Abrogation of the institute of the authentic interpretation of a law
In case No. U-I-462/18 (Decision dated 3 June 2021, Official Gazette RS, No. 105/21), the Constitutional Court decided on a request of the State Prosecutor General for a review of the constitutionality of the fourth paragraph of Article 153 and the second paragraph of Article 154 of the Criminal Procedure Act (which were no longer in force at the time of the decision-making of the Constitutional Court), according to which material obtained through covert investigative measures was destroyed under the supervision of the investigating judge if the state prosecutor declared that he or she would not initiate criminal proceedings against the suspect or if he or she did not make such a declaration within two years after the covert investigative measures ceased to be carried out. The applicant alleged, inter alia, that the challenged statutory regulation disproportionally hindered criminal prosecution and thus the protection of the rights of victims of criminal offences. Since the legislature adopted an authentic interpretation of the challenged statutory provisions and the Constitutional Court was faced with the question of the conformity of the institute of an authentic interpretation with the Constitution, it first assessed the constitutional conformity of the provisions of the Rules of Procedure of the National Assembly that regulate the authentic interpretation of a law.
According to established constitutional case law, the authentic interpretation of a regulation forms an integral part of such regulation from the moment of its entry into force, irrespective of its subsequent adoption. This entails that the authentic interpretation is binding or that the regulation must be regarded as having the meaning given to it by the authentic interpretation and that the authentic interpretation also has a retroactive (ex tunc) effect. An authentic interpretation may, however, not amend the law, which means that it may not give a statutory provision content that it did not have upon its entry into force. Amendments of laws can namely only be adopted through the constitutionally determined legislative procedure. If an authentic interpretation thus gives a law content that, at the time of its entry into force, could not be deduced from the statutory text by established methods of interpretation, there is a violation of the constitutionally prescribed legislative procedure.
The Constitutional Court held that the institute of the authentic interpretation of a law, as such is regulated by the provisions of the Rules of Procedure of the National Assembly, is inconsistent with the principle of the separation of powers (the second paragraph of Article 3 of the Constitution) and the principle of the independence of judges (Article 125 of the Constitution). The provisions of the Rules of Procedure namely give the legislative branch the possibility to interpret a law authoritatively after it has been adopted, with retroactive effect (ex tunc). This allows it to influence decisions on the application of the law to individual legal subjects in concrete cases. This influence extends not only to all those legal relationships that have not yet been decided on by the courts when the authentic interpretation comes into force; by means of an authentic interpretation the legislature can also achieve that court decisions that have already been issued are changed. This enables the legislature to influence ex post the outcome of individual court proceedings and thus interfere with the constitutional competence of the judiciary and the executive branch of power. In view of the established inconsistency, the Constitutional Court abrogated the provisions of the Rules of Procedure of the National Assembly that regulate the authentic interpretation of a law. Consequently, it found that the concrete authentic interpretation of the challenged provisions of the Criminal Procedure Act was also inconsistent with the Constitution.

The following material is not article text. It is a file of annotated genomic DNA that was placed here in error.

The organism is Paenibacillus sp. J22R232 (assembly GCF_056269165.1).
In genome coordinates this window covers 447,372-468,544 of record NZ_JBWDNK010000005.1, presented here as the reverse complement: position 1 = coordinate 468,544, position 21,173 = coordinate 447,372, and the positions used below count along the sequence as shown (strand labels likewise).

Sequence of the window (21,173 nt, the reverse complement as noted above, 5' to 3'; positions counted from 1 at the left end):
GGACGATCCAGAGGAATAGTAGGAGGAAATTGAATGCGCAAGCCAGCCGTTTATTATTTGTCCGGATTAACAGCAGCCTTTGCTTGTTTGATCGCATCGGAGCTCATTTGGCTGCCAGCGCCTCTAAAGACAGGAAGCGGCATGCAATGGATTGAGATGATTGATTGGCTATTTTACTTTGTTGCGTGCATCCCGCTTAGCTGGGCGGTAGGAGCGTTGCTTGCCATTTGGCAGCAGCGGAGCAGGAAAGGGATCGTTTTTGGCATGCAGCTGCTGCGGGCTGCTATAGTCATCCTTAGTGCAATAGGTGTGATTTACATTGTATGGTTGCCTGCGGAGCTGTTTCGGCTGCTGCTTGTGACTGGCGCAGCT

The Constitutional Court then also assessed the constitutional conformity of the challenged provisions of the Criminal Procedure Act in their wording before the entry into force of the authentic interpretation thereof. It explained that the right to privacy of individuals is not only interfered with by the implementation of covert investigative measures, but also by the retention of data obtained through these measures. As the retention of these data may, after a certain period of time, become an excessive interference with privacy and thus a violation of the right to privacy, the law must set time limits as regards the retention thereof in a clear and predictable way in order to prevent such violations. On the other hand, the statutory regulation of the collection and retention of evidence must not be so restrictive as to disproportionately hinder criminal prosecution and thereby interfere with the right of others to security.
In the view of the Constitutional Court, the challenged statutory regulation could not be reproached for having provided an excessively short retention period of data obtained through covert investigative measures in all cases. The law should, however, adequately address cases in which the public prosecutor does not, for justified reasons, file a request to initiate criminal proceedings within two years after these measures have ceased to be carried out. In the Constitutional Court’s view, since the law did not provide a special regulation for such cases, it disproportionately interfered with the right of individuals to security determined by Article 34 of the Constitution. As the challenged regulation ceased to be in force during the proceedings before the Constitutional Court, the Constitutional Court merely found that it was inconsistent with the Constitution.